The term “place” has been used to identify meaningful locations or buildings in reference to limitless connections, be they sensorial or emotional that develop an embodied memory of space as experienced by the senses. In the contemporary age of digital society the level of technological depth that an individual may be submerged throughout their daily activities has created a barrier between space and its occupant that must be bridged before a sense of place can be established. The following thesis will explore the social impacts of technological advancements in contemporary society which has created a populace of high-tech nomads and the implications of those advancements for physical environment and architecture.
Finding ways of bridging that intangible barrier or a gap through architecture will drive space and its formal expression to new levels of interactivity and connectivity that are capable of resurfacing the digitally submerged, strengthening the existing and forging new relationships between people and places.
This thesis will explore the bridging of the gap between digital technology and physical space through the advancement of interactive, adaptive spaces, materials, and forms that combine and embody a language and experience of digital design. Each section of the document works towards the establishment of the idea that it is firstly, possible to bridge that gap and to create harmony between the digital and the physical, and secondly to show that this harmony can be meaningful, impactful, and complimentary to the present richness that is the urban fabric.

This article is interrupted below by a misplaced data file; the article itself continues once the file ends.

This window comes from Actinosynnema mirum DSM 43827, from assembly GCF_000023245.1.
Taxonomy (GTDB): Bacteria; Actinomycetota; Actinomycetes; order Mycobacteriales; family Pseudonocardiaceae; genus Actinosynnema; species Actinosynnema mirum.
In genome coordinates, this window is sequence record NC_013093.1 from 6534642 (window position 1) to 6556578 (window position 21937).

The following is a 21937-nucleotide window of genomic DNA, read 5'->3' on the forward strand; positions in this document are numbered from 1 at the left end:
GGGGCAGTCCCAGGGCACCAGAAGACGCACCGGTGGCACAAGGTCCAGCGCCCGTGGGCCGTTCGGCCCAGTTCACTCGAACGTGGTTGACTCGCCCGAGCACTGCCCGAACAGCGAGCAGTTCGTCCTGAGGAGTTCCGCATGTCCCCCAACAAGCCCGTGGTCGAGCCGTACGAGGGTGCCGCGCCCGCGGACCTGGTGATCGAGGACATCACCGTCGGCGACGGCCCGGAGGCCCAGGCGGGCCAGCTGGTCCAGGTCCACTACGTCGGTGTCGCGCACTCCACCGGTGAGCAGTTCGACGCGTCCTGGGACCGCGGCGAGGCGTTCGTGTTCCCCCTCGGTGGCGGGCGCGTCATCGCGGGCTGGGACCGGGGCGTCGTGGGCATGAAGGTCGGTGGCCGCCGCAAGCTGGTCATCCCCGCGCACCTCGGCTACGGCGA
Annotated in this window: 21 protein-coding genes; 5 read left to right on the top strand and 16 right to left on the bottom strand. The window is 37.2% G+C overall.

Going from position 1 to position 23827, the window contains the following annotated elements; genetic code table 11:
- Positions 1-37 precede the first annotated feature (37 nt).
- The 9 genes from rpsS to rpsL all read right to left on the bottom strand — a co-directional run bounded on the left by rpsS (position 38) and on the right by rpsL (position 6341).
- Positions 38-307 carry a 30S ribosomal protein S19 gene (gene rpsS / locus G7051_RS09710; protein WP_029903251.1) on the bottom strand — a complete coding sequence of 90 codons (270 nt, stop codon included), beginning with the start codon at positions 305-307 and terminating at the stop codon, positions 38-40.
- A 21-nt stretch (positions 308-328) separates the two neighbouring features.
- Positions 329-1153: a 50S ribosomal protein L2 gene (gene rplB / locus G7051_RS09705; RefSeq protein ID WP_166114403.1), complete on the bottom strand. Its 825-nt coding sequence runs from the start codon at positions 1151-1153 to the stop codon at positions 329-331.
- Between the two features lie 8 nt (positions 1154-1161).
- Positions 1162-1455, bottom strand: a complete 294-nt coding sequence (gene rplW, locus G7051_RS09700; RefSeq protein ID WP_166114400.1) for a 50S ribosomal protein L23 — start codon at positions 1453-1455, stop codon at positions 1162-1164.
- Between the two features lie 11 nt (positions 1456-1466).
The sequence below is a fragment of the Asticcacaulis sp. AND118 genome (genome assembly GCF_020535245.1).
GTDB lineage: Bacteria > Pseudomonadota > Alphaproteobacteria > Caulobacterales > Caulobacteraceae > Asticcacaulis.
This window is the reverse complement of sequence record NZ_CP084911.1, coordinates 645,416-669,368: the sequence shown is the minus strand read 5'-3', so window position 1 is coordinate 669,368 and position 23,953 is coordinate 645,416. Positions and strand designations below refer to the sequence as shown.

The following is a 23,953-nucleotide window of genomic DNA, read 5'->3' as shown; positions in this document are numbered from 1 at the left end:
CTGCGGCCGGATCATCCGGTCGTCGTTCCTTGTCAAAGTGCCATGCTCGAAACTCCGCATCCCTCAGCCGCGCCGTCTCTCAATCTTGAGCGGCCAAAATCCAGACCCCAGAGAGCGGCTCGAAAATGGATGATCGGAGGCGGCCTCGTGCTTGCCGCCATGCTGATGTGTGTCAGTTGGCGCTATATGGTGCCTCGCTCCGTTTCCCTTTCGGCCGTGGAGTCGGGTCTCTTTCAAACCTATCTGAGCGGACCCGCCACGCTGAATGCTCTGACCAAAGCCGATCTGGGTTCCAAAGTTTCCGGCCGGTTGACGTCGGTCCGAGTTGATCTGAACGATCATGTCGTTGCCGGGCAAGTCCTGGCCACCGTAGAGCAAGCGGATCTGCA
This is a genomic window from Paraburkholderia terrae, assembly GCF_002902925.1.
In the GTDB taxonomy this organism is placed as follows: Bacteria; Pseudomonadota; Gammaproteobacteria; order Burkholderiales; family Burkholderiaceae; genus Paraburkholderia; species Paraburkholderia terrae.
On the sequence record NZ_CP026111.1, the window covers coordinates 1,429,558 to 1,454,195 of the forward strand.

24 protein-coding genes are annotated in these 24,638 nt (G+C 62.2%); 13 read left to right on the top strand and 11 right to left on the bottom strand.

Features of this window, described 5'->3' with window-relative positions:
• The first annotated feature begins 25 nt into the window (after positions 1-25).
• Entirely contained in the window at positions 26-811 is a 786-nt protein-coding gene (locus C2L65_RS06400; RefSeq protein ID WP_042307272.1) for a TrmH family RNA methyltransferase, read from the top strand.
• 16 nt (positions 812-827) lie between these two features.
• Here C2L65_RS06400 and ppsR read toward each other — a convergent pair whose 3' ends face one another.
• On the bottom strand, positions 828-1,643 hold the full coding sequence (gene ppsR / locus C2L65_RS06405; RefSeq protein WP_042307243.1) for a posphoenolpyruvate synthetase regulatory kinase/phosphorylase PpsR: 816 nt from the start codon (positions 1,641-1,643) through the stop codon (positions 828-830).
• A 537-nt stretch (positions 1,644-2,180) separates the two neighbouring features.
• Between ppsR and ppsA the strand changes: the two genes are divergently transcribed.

This thesis will investigate the impact and implications of presence of digital technologies on the forms of societal and spatial interaction. As one’s daily life starts to operate within a digital platform independently of the realm of physical space, architecture can become reoriented to establish its new parameters.
An attempt to formulate a new language of digital design will allow the development of a new form of architecture, capable of engaging contemporary high-tech society in a new place making. As one begins to communicate and engage with his surroundings via his personal devices and vice versa a new system of interaction between occupants and occupied will emerge, as will new relationship between people and spaces.